One week after the early November snowstorm that wreaked havoc on trees and power, we decided to stretch our unused limbs and locate a new place to explore. We weren’t up to a radical increase in elevation, so we decided to head to the Tanglewood 4H property in Lincolnville for what should have been an easy hike.
Part of the Camden Hills State Park, Tanglewood is located along the Ducktrap river. Originally owned by the Department of the Interior, the camp was constructed by the Civilian Conservation Corps in the 1930s. But the movement for a national park near Bar Harbor drew attention away from the construction of a campsite in Lincolnville, leaving Tanglewood neglected. In 1982, the University of Maine Cooperative Extension created the 4-H camp at Tanglewood.
We had been to Tanglewood on a fine summer’s day a few years ago, when we travelled the Forest Loop Trail on the east side of Tanglewood Road towards the river. Our plan for this trip was to take a leisurely afternoon stroll on the western portion of the Forest Loop Trail until we reached the campsite. From there we would return to our starting point via the road.
Not long after we set out on our adventure, we discovered a number of trees blocking our way. At first we did not let this deter us as we worked our way down the trail; sometimes walking around the trees, sometimes climbing over them. At times the path was quite wet, the log bridges barely visible under the pooling water. But still we ventured on.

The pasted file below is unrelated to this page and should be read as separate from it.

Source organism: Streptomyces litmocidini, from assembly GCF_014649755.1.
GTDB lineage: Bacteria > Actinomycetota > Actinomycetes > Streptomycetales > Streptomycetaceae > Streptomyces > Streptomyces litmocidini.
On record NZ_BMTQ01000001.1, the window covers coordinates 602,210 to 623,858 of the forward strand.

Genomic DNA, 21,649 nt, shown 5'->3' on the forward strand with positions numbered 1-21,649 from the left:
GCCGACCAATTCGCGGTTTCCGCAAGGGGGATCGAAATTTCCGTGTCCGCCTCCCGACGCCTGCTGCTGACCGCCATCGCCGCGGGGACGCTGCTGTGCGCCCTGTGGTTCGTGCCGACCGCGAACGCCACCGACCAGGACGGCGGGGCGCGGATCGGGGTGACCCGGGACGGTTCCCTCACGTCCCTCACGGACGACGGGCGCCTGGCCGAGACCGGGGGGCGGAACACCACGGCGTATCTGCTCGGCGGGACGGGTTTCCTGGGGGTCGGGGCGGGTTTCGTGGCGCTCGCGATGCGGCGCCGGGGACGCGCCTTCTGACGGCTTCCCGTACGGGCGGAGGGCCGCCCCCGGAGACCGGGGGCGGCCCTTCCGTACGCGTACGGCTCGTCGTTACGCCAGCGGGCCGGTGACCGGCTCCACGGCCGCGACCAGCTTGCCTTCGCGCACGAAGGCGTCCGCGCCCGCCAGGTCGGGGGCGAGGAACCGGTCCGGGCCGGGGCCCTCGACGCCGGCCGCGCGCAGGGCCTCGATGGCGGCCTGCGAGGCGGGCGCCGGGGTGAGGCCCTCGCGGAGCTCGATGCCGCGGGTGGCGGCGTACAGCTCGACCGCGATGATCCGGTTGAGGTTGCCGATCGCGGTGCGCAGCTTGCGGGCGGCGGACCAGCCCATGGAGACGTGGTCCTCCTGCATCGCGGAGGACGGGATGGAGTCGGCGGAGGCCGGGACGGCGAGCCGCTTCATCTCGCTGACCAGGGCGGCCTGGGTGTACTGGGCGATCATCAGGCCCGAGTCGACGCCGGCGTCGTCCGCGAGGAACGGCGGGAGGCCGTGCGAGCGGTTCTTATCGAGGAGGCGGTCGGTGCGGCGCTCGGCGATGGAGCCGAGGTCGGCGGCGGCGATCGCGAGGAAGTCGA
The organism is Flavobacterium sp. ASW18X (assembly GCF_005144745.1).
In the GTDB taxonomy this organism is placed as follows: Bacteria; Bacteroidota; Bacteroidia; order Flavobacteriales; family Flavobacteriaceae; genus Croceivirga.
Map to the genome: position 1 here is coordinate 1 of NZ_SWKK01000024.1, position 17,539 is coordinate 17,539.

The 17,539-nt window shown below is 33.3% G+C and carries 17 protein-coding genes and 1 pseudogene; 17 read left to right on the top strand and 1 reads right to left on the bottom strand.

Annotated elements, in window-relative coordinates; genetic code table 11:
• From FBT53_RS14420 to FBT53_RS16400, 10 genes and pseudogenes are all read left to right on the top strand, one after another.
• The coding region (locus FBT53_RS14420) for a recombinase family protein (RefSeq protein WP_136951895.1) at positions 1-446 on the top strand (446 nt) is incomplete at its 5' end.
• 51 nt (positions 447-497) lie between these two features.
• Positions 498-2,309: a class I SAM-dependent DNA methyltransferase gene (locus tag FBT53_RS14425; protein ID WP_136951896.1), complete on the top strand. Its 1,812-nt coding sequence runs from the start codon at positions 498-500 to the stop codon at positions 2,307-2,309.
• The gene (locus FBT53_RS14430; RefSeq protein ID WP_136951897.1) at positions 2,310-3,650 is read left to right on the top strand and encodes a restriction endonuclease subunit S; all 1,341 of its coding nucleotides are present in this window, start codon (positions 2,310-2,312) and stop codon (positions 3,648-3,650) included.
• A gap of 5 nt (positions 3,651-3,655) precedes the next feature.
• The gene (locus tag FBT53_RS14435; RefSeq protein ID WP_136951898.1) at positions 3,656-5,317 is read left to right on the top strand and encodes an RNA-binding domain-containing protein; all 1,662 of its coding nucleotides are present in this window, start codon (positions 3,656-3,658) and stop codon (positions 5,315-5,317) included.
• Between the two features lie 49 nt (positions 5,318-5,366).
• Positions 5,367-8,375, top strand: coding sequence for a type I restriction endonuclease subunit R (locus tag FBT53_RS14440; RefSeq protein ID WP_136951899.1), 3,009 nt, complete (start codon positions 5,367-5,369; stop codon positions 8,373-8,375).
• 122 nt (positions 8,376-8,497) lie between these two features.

The variety of debris lying on the forest floor, allowed me to observe some unique features that I would not have otherwise noticed. On one side of the trail, I noticed an interesting fungus growing along the trunk of a downed tree. Further on, I was amused by a pine cone resting inside a tree; the trunk having split in such a way to allow the cone to rest in a hollow of the fresh split. Interesting formations of lichen were everywhere.
It wasn’t long before we discovered that the exertion of working our way around the obstructions were taking us longer to reach our goal than we had anticipated. We briefly lost the trail, when we had to walk our way around a number of downed trees. Just as we estimated that we should be getting close to the campsite, we found the trail completely obscured by a dense wall of pines lost to the storm. Knowing that there was no detour around this destruction and that we might possibly lose light, we opted to retrace our steps towards our starting point.
Since it was now late afternoon we picked up the pace a bit, not wishing to walk around or climb over the various blockades in the dark. Hurrying along, I climbed over one tree but failed to bring my foot completely over the trunk. And that is when I sailed through the air, landing flat on the hard ground. If I had done this over water, you would have witnessed a near perfect belly flop, but I can attest that doing one of those on the ground was a bit painful. Once I was able to breathe again we travelled on, reaching the trailhead within a few minutes.